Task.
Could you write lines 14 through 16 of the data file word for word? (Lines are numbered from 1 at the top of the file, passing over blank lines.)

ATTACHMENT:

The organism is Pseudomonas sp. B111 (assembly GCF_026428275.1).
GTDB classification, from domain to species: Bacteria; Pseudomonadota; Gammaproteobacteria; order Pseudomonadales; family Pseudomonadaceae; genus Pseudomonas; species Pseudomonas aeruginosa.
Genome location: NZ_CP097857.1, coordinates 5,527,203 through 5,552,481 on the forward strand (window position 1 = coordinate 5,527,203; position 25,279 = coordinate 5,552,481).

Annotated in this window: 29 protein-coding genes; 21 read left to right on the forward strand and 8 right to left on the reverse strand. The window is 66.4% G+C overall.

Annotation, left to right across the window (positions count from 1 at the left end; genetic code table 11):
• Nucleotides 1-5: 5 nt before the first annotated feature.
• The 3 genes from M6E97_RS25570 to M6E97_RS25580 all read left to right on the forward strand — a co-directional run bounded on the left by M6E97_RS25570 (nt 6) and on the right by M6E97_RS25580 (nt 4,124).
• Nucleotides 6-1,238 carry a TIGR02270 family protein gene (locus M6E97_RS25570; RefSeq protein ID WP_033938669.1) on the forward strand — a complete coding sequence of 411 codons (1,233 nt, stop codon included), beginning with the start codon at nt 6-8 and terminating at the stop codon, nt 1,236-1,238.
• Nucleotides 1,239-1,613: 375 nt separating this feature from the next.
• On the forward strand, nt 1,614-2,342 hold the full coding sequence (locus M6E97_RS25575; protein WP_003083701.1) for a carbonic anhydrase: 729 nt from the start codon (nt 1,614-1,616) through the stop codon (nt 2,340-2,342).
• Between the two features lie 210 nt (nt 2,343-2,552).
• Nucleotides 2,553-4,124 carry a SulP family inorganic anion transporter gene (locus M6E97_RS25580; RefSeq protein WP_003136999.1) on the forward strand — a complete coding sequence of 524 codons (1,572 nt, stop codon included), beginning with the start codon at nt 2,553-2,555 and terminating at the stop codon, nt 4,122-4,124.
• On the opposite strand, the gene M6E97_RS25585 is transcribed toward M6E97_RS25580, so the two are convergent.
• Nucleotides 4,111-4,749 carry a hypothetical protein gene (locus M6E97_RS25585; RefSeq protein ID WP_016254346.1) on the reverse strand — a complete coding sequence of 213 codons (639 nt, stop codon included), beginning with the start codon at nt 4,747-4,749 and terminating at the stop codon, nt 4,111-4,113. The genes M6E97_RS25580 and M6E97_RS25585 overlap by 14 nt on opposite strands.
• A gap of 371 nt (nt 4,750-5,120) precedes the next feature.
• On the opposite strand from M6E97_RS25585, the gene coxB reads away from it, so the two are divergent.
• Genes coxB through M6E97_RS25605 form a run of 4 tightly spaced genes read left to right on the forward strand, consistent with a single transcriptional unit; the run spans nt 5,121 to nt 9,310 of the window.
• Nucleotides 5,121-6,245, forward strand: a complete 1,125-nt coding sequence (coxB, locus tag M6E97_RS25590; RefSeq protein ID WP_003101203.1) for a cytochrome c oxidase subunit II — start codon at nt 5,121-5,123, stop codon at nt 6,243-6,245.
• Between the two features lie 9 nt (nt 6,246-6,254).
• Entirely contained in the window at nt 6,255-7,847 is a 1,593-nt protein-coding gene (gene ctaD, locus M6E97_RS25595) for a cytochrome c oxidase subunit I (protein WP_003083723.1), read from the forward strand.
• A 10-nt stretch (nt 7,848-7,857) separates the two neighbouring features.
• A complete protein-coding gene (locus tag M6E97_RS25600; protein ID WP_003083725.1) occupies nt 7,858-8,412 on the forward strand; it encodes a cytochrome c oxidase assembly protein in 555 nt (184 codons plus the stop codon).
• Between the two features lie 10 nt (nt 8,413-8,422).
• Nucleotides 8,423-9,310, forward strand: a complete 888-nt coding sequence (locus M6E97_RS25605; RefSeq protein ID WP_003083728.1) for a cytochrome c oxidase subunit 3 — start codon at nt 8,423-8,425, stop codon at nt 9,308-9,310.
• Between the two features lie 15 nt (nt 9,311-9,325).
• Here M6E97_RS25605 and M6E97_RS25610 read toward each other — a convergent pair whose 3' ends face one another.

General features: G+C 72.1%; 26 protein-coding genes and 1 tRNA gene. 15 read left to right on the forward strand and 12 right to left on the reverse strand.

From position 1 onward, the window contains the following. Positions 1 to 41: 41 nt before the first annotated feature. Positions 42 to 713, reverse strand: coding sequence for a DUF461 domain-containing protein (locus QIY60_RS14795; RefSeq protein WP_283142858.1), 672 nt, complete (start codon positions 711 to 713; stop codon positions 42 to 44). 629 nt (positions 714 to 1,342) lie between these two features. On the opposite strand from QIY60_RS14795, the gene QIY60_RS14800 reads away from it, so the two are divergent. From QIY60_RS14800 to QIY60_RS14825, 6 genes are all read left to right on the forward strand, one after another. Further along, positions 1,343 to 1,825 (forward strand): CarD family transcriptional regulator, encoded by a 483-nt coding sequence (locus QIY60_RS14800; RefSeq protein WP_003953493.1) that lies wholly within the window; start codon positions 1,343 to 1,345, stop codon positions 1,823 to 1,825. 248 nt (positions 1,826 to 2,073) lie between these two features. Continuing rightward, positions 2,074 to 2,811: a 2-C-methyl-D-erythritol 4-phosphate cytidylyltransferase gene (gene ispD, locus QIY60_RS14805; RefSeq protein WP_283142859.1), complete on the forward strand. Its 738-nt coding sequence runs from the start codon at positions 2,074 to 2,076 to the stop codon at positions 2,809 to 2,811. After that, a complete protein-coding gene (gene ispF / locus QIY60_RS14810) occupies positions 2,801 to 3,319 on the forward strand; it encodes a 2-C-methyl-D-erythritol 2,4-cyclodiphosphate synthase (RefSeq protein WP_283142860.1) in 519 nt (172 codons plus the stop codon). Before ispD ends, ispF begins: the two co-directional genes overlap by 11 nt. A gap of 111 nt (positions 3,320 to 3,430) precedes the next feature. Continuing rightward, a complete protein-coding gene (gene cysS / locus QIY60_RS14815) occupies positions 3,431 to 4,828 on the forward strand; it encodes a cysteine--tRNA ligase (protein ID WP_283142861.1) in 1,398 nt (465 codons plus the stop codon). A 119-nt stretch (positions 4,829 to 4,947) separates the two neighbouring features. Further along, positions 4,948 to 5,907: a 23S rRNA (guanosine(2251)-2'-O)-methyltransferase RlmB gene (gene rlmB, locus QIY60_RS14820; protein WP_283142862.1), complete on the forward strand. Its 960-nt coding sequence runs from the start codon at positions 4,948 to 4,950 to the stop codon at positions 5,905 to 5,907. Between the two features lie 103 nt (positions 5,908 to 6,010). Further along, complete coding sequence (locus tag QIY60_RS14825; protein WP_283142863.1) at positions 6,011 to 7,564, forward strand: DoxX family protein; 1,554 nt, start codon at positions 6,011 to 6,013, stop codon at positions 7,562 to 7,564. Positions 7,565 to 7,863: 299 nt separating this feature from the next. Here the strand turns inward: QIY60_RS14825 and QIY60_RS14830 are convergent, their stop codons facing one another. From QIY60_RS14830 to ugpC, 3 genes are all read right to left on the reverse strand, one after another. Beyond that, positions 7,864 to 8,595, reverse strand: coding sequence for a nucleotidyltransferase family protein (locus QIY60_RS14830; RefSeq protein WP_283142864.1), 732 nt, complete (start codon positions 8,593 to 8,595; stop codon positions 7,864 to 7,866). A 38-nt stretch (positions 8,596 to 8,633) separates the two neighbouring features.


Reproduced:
• Nucleotides 4,111-4,749 carry a hypothetical protein gene (locus M6E97_RS25585; RefSeq protein ID WP_016254346.1) on the reverse strand — a complete coding sequence of 213 codons (639 nt, stop codon included), beginning with the start codon at nt 4,747-4,749 and terminating at the stop codon, nt 4,111-4,113. The genes M6E97_RS25580 and M6E97_RS25585 overlap by 14 nt on opposite strands.
• A gap of 371 nt (nt 4,750-5,120) precedes the next feature.
• On the opposite strand from M6E97_RS25585, the gene coxB reads away from it, so the two are divergent.